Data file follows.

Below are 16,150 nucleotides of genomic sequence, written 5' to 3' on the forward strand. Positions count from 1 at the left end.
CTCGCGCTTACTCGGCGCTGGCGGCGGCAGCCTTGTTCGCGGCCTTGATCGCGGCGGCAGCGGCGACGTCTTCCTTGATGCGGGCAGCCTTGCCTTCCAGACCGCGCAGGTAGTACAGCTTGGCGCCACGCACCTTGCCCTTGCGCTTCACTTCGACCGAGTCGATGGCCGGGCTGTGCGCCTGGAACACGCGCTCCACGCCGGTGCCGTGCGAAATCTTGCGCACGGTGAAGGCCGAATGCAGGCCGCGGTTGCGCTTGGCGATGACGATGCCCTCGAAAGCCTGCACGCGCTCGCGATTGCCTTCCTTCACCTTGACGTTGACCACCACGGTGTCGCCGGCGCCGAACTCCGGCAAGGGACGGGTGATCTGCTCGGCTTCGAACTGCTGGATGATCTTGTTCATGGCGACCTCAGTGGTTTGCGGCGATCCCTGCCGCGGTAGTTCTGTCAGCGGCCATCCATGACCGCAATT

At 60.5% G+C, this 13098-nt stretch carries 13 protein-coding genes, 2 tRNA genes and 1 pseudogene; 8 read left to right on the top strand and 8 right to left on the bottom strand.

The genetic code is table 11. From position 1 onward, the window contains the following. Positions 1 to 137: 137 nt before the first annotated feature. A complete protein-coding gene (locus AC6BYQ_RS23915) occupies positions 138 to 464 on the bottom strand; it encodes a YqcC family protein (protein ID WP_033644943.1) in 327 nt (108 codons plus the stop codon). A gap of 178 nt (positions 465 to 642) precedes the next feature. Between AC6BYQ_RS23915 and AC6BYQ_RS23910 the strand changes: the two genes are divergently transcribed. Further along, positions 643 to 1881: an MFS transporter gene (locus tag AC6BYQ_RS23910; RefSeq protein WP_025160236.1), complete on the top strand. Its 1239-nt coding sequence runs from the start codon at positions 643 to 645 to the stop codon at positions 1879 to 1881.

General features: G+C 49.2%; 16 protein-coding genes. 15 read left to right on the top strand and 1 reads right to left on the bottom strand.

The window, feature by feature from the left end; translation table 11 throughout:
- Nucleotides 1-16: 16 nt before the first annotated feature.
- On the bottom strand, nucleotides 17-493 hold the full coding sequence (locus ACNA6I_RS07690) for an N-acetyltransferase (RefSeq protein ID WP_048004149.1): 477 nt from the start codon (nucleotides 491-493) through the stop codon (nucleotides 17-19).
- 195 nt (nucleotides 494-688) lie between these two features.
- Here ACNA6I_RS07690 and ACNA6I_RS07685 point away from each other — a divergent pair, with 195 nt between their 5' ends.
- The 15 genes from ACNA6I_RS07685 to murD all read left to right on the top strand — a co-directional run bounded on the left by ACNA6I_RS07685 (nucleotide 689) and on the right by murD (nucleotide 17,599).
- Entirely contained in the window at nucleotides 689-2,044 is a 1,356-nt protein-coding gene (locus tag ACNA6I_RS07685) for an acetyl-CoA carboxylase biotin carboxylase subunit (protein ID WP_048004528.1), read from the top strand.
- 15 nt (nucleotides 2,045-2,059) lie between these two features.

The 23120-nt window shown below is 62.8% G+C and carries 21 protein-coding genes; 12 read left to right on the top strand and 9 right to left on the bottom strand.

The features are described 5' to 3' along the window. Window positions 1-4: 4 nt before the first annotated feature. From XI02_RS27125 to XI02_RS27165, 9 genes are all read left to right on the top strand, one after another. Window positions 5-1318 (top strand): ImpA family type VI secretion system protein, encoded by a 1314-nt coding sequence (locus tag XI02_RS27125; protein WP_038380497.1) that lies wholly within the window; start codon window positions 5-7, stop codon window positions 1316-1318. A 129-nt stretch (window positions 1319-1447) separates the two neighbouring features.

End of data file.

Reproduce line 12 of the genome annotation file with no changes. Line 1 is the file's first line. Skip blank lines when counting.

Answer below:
- Entirely contained in the window at nucleotides 689-2,044 is a 1,356-nt protein-coding gene (locus tag ACNA6I_RS07685) for an acetyl-CoA carboxylase biotin carboxylase subunit (protein ID WP_048004528.1), read from the top strand.